2. Uncover the root cause. Unfortunately, this doesn’t happen overnight. Nor is it easy (or comfortable). But doing the work to become more self-aware and understand why we do the things that we do is a great way to prevent a complete and total submersion into negativity. Once we identify our patterns, we can recognize and therefore, thwart, those unhealthy and unhelpful backslides and slumps. (On a side note: I’ve recently began reading about the Enneagram, which is a personality typing system, and it has been eye-opening, to say the least. If you’re interested in learning more about it—and consequently, about yourself—check out the book, The Road Back to You: An Enneagram Journey to Self-Discovery by Ian Morgan Cron and Suzanne Stabile.)
  3. Adjust your focus. Earlier this week I was listening to Pastor Steven Furtick’s sermon on the Elevation Church podcast and he talked about our tendency to collect evidence. If we are down on ourselves, believing the lies that run through our heads telling us that we don’t matter or we’re not enough, we will zip through the worst memories of our past and collect evidence to support those claims. If we want to talk ourselves out of pursuing our big dreams, we can find a plethora of excuses to let ourselves off the hook. But if it’s true that we can easily find the negative in any situation (and in ourselves) just by looking for it, so, too, can we find the positive. All we have to do is adjust our focus. So rather than letting that negative inner voice take over every time you look in the mirror or sit down to write or step on a scale or take that next step toward your goal, flip your focus and let the affirmations flow.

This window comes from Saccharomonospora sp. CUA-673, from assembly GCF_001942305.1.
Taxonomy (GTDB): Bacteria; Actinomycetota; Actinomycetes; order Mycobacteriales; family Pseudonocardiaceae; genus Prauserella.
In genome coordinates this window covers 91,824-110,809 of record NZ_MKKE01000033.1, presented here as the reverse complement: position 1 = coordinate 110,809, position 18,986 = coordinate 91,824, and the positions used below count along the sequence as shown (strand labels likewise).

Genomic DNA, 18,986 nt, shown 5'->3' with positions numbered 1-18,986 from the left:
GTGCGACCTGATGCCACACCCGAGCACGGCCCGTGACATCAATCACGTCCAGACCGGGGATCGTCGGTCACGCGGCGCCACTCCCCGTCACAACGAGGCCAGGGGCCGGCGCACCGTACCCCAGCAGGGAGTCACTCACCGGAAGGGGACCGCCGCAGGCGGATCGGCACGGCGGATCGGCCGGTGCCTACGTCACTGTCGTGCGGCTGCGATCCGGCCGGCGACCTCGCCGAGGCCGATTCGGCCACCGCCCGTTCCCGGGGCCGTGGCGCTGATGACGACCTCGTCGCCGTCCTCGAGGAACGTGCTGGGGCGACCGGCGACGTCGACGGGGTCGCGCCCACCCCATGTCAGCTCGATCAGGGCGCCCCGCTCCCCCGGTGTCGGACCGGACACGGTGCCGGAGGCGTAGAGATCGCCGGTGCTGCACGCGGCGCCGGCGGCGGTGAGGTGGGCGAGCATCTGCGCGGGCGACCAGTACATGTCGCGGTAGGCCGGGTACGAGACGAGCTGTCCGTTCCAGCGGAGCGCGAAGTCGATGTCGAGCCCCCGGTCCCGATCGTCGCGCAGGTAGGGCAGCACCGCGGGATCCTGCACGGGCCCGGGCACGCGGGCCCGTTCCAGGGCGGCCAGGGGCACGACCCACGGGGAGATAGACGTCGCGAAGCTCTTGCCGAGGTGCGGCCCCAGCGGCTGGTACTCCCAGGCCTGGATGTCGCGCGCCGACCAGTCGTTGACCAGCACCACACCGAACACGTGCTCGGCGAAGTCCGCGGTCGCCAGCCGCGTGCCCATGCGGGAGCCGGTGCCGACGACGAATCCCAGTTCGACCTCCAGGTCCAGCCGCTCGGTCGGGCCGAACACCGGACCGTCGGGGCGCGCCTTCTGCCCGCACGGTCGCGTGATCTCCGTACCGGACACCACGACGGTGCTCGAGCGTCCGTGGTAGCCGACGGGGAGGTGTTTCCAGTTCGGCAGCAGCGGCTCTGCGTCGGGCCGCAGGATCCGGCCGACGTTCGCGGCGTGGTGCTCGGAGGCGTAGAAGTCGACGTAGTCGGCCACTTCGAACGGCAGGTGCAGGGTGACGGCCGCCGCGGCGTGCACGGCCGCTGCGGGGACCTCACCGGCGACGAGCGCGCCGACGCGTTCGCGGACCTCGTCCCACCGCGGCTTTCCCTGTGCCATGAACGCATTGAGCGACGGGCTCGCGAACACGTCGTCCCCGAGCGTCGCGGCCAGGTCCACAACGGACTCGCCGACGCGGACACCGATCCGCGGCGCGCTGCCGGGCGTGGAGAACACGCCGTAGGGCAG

So what about you? What tools do you employ to navigate negativity in your life?

The Anatomy of a Writer

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Wonder. Most story ideas begin with a little wonder and a simple two-word question: What if? What if a great white shark terrorizes a small New England beach town? (Jaws by Peter Benchley.) What if a man stumbles upon a time-travel portal through which he is given the opportunity to prevent the assassination of JFK? (11/22/63 by Stephen King.) What if there is a Santa Teresa P.I. whose mishaps and misadventures span several years? (The Kinsey Millhone series—aka the alphabet mysteries—by Sue Grafton.) A writer’s wonder creates a tough—and sometimes strange or seemingly impossible—situation, throws a few characters into it, then sits back and sees where all the wondering takes them.